The acquisition duration of most three-dimensional (3D) coronary magnetic resonance angiography (MRA) techniques is considerably prolonged, thereby precluding breathholding as a mechanism to suppress respiratory motion artifacts. Splitting the acquired 3D volume into multiple subvolumes or slabs serves to shorten individual breathhold duration. Still, problems associated with misregistration due to inconsistent depths of expiration and diaphragmatic drift during sustained respiration remain to be resolved. We propose the combination of an ultrafast 3D coronary MRA imaging sequence with prospective real-time navigator technology, which allows correction of the measured volume position. 3D volume splitting using prospective real-time navigator technology, was successfully applied for 3D coronary MRA in five healthy individuals. An ultrafast 3D interleaved hybrid gradient-echoplanar imaging sequence, including T2Prep for contrast enhancement, was used with the navigator localized at the basal anterior wall of the left ventricle. A 9-cm-thick volume, with in-plane spatial resolution of 1.1 X 2.2 mm, was acquired during five breathholds of 15-sec duration each. Consistently, no evidence of misregistration was observed in the images. Extensive contiguous segments of the left anterior descending coronary artery (48 ± 18 mm) and the right coronary artery (75 ± 5 mm) could be visualized. This technique has the potential for screening for anomalous coronary arteries, making it well suited as part of a larger clinical MR examination. In addition, this technique may also be applied as a scout scan, which allows an accurate definition of imaging planes for subsequent high-resolution coronary MRA.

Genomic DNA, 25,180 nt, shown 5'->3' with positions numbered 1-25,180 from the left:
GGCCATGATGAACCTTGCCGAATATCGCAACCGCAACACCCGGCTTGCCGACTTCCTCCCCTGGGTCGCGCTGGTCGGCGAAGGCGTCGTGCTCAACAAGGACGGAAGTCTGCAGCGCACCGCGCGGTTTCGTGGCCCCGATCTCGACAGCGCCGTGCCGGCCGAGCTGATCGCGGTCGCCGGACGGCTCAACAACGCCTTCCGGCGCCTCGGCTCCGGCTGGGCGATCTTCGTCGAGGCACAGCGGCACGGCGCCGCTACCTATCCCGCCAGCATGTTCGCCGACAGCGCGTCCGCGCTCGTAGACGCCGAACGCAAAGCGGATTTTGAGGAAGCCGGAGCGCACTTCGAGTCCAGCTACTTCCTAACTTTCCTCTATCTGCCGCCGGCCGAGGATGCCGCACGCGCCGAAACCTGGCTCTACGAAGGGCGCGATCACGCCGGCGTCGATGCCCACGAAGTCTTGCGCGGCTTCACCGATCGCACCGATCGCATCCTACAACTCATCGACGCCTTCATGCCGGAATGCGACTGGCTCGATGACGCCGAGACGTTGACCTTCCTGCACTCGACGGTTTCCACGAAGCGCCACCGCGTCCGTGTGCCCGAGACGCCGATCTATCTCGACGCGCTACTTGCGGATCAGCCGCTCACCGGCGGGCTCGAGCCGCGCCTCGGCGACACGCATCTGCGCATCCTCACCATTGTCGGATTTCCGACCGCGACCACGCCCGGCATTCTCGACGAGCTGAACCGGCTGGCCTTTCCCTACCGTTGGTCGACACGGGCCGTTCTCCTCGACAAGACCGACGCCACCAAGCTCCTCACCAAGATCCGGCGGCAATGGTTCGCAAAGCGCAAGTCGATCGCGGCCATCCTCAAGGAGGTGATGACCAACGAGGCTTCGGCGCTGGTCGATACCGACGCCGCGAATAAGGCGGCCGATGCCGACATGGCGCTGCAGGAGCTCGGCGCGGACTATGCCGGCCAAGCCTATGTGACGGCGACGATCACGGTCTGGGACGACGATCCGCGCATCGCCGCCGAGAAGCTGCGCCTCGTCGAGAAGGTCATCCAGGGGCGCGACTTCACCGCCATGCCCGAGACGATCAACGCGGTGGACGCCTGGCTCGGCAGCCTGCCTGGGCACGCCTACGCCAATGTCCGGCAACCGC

- Breathhold 3D coronary MRA
- Real-time navigators
- Ultrafast imaging
ASJC Scopus subject areas
- Radiological and Ultrasound Technology
- Radiology Nuclear Medicine and imaging
- Cardiology and Cardiovascular Medicine